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Government / Local politics

The Venezuelan military unveiled a 1,200 metre-long flag in Caracas to protest US sanctions

We have to admit, a flag over a kilometre long isn’t a bad way to assert national pride. 


This one was unfurled earlier this week by Venezuelan military in Caracas, the country’s capital, as part of a protest against US sanctions. It was 10m wide and 1,200 long. 

The event, with the slogan”One Flag, One Heart”, was held on 13 April, the 13th anniversary of the failure of a coup against former president Hugo Chavez.  In March, President Obama imposed new sanctions against seven Venezuelan officials,  and branded the country and its socialist leadership an “unusual and extraordinary threat” to US security. Relations between the two nations have been strained for a long time. To make matters worse, Venezuela ejected three US diplomats from the country in 2013 on charges of promoting violence and conspiring with the country’s extreme right.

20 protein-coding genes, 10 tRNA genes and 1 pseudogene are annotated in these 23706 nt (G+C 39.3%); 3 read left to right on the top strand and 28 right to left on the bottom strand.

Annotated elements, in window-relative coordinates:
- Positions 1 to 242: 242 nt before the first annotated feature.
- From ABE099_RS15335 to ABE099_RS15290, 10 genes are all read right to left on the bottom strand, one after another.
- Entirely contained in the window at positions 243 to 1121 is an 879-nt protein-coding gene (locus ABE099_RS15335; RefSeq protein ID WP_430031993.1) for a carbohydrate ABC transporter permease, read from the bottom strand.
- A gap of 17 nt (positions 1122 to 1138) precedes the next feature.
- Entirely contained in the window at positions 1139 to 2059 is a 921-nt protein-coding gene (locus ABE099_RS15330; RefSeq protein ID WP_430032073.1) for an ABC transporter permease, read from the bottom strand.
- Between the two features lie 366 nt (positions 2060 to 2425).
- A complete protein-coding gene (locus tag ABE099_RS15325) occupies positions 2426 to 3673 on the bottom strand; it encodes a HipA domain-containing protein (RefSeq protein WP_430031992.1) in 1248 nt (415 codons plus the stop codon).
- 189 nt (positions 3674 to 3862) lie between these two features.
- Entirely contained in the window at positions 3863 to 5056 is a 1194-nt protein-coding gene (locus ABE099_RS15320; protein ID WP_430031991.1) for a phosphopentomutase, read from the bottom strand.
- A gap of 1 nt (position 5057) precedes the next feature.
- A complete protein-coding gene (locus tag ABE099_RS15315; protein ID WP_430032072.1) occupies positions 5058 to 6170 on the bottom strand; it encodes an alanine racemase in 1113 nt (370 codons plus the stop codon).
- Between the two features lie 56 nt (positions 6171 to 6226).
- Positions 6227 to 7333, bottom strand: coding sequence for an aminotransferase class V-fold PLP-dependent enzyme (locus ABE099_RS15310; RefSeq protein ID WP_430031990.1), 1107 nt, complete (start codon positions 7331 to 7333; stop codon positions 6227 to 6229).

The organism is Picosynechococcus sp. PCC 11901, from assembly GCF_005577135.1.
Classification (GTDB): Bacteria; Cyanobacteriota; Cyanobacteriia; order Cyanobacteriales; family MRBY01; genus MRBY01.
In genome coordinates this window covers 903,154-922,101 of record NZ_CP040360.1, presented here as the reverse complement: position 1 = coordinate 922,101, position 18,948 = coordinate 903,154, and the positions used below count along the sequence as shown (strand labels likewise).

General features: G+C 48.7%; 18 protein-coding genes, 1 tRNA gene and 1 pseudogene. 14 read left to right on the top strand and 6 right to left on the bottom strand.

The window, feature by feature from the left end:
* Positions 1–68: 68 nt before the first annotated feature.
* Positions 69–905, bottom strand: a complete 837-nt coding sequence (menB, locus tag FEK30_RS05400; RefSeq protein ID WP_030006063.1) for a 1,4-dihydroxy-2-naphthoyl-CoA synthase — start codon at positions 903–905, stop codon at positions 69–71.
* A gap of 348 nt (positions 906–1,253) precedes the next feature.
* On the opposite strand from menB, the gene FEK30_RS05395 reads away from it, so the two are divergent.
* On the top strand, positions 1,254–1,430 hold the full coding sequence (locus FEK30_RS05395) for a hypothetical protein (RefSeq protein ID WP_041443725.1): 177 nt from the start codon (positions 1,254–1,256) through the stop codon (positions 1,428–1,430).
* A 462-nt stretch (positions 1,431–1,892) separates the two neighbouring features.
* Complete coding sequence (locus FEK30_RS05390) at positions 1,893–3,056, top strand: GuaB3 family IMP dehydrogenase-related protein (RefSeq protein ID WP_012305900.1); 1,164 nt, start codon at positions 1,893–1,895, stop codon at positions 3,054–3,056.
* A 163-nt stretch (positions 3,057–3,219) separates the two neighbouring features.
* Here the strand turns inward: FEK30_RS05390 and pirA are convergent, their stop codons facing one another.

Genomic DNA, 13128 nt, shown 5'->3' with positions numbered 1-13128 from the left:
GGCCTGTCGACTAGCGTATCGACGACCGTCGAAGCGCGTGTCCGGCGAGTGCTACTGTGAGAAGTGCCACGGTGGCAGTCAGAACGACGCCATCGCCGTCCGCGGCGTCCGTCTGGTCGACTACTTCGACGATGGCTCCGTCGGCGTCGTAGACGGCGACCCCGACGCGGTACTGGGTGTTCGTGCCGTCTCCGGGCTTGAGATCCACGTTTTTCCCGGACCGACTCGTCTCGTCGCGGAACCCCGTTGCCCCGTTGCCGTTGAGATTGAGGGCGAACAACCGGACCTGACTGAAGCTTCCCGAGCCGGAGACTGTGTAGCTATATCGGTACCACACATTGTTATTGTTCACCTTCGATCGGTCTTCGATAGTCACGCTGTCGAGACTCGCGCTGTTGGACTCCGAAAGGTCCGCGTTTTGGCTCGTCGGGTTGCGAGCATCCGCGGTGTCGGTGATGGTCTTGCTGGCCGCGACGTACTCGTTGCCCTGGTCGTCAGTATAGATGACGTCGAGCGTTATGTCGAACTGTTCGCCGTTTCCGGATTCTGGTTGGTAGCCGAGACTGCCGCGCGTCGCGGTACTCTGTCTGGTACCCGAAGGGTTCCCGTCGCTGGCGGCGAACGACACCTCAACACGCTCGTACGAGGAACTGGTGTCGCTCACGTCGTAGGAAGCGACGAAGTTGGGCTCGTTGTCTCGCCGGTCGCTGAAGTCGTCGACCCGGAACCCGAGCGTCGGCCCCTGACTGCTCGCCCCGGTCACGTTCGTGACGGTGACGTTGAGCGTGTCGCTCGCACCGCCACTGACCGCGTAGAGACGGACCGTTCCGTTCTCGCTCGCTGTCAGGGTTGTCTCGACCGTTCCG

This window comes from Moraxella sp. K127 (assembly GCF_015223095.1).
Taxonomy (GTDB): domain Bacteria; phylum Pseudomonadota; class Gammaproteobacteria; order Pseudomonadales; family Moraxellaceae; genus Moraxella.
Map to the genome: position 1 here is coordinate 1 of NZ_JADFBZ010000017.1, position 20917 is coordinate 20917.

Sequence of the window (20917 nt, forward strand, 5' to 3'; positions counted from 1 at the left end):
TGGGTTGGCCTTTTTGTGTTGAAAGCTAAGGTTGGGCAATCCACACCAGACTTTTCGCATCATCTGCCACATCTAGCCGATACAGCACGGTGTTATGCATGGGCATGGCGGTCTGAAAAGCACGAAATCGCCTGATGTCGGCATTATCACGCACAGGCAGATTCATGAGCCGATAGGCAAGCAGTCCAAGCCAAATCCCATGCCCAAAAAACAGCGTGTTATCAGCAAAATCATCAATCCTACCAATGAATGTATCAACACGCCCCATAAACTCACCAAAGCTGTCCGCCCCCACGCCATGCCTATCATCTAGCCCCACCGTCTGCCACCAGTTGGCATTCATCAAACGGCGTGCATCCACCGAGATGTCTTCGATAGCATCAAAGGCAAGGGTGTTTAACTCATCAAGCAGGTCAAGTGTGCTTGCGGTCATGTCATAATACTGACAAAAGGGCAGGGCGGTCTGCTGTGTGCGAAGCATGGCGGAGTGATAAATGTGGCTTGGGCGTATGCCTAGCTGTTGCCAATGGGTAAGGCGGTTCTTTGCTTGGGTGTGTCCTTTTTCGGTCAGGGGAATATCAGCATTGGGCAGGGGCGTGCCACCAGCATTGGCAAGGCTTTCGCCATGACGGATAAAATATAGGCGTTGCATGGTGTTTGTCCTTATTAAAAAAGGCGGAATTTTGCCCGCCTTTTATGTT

But back to that giant flag. If you look closely, the colours on the flag’s stripes aren’t consistent. That’s because the flag is actually a patchwork of fabric scraps collected throughout the country’s 24 states and sewn together by artists, singers and activists. Presumably, it’s meant to demonstrate the country’s unity and diversity.

Sadly, even this enormous effort doesn’t qualify as the largest flag ever made – that honour still belongs to a 101,978 sq m Qatari flag created in 2013. 

If you have a ludicrously long thing you’d like to see featured on CityMetric, then drop us a a line. We’re game. 


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